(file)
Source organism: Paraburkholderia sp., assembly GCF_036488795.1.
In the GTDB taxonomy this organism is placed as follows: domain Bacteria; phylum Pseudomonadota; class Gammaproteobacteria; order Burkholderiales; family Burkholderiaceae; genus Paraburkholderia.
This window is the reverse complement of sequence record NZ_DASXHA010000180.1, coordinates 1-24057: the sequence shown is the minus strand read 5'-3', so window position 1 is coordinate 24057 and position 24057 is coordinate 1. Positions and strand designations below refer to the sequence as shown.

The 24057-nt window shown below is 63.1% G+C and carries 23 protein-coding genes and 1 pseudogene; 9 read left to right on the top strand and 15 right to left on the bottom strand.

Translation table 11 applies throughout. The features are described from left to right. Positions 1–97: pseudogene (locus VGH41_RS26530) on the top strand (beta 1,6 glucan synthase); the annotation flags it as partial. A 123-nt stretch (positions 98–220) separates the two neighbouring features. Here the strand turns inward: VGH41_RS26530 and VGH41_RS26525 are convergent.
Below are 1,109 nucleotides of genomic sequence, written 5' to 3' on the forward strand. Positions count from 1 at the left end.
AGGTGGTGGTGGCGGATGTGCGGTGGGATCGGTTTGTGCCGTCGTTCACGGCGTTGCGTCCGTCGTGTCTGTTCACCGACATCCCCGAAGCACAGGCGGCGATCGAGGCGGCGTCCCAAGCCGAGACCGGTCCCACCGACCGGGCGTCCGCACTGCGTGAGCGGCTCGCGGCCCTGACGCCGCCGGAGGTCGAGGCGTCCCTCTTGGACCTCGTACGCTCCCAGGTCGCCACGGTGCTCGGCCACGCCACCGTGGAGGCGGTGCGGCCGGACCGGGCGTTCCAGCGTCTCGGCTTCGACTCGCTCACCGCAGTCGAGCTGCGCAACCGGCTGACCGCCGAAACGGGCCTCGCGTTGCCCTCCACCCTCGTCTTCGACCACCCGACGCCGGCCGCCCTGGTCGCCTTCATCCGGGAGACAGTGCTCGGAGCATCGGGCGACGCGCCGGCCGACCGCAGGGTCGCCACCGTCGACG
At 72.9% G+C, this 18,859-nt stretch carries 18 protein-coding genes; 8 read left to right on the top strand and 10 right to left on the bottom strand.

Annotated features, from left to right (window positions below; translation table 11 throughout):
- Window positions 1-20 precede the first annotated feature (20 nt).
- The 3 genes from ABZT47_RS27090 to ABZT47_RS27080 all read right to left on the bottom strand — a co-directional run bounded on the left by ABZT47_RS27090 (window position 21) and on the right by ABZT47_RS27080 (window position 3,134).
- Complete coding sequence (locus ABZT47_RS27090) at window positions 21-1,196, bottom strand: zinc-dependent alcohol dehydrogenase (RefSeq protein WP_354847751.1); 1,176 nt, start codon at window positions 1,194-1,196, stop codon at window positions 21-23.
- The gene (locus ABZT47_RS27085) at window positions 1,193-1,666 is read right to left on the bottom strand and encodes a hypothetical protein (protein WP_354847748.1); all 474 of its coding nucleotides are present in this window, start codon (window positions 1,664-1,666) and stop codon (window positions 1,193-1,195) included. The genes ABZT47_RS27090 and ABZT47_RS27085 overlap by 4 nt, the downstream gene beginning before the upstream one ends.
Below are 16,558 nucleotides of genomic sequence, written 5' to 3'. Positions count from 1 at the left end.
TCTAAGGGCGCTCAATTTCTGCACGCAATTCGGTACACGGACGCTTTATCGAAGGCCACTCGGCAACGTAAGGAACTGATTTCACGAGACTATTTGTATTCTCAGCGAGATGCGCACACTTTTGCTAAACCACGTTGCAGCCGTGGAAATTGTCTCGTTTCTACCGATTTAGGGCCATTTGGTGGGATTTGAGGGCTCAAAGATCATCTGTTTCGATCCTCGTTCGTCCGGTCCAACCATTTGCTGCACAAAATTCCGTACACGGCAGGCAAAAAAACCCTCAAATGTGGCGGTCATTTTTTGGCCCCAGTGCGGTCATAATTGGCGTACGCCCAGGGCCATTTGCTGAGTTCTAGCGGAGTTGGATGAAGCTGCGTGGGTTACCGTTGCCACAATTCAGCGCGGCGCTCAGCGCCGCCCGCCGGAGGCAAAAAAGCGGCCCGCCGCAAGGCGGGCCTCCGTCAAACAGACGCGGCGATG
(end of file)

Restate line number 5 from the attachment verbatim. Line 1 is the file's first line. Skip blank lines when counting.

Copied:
Translation table 11 applies throughout. The features are described from left to right. Positions 1–97: pseudogene (locus VGH41_RS26530) on the top strand (beta 1,6 glucan synthase); the annotation flags it as partial. A 123-nt stretch (positions 98–220) separates the two neighbouring features. Here the strand turns inward: VGH41_RS26530 and VGH41_RS26525 are convergent.